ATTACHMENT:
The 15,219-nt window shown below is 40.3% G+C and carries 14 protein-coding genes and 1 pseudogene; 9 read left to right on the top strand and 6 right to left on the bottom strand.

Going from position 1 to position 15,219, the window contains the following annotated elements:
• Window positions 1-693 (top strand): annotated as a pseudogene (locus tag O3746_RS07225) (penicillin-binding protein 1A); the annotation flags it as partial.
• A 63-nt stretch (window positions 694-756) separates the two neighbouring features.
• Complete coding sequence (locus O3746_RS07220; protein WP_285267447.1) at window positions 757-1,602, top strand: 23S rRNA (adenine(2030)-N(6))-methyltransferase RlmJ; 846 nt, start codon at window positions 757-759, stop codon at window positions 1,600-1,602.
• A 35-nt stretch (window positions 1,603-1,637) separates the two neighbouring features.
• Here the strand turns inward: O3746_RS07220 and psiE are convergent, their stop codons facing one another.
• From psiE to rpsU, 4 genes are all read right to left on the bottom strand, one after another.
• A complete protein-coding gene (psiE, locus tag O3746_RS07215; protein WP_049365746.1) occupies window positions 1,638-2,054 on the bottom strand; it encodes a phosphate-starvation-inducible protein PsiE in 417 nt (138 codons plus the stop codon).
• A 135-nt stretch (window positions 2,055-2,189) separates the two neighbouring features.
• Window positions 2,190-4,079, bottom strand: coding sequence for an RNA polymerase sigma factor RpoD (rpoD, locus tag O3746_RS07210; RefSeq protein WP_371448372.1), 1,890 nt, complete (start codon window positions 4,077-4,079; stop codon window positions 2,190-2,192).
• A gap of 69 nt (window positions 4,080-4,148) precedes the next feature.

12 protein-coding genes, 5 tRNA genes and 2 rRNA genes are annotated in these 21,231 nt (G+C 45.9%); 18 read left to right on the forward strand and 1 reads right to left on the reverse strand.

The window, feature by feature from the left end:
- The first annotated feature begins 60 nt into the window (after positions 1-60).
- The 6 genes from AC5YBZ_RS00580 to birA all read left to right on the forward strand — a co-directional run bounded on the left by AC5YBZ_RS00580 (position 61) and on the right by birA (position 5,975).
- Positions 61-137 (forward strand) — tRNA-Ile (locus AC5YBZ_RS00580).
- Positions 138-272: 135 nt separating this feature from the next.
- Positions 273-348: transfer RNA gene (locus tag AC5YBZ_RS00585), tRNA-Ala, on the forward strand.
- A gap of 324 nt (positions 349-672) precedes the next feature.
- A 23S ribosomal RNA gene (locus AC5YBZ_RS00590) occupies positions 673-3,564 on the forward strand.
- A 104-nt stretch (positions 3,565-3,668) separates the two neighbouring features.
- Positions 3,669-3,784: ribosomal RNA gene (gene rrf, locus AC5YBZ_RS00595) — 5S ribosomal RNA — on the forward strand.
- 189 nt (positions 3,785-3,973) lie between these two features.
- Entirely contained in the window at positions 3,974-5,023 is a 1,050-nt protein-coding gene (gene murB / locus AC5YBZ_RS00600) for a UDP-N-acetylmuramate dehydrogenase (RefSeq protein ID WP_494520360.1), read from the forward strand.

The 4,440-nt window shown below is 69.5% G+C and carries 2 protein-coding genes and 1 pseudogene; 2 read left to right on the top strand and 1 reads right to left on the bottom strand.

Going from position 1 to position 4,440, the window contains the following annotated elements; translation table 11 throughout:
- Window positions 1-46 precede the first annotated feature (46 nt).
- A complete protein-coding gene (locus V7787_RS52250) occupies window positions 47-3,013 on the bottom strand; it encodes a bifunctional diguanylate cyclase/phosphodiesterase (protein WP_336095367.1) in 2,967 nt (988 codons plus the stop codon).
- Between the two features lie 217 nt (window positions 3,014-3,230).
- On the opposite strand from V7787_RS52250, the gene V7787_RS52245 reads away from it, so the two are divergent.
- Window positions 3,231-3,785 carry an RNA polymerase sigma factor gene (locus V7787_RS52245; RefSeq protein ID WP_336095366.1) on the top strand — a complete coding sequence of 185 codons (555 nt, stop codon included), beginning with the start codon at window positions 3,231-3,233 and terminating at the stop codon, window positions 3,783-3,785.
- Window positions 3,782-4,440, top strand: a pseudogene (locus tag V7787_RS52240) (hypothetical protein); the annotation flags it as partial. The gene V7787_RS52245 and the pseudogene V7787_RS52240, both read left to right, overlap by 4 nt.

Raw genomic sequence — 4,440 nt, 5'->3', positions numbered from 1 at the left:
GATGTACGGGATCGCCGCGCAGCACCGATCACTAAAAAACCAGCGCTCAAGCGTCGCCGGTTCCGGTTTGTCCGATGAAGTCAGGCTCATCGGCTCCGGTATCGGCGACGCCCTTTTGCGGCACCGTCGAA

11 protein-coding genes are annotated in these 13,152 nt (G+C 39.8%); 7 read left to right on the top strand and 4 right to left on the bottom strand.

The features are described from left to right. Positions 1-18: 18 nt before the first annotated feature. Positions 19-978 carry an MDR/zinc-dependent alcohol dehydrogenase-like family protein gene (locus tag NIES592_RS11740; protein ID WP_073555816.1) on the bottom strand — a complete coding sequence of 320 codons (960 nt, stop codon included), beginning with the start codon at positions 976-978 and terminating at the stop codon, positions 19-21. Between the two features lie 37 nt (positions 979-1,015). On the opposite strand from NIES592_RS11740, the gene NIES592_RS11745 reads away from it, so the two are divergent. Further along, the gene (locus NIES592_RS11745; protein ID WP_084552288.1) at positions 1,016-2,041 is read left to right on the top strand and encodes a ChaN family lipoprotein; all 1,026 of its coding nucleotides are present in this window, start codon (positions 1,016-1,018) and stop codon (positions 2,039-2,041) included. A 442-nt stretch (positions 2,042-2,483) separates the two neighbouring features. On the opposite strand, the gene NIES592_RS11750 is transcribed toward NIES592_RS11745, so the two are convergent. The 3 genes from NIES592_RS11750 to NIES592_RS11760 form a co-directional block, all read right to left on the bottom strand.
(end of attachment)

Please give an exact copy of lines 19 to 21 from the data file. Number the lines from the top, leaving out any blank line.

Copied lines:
- Positions 273-348: transfer RNA gene (locus tag AC5YBZ_RS00585), tRNA-Ala, on the forward strand.
- A gap of 324 nt (positions 349-672) precedes the next feature.
- A 23S ribosomal RNA gene (locus AC5YBZ_RS00590) occupies positions 673-3,564 on the forward strand.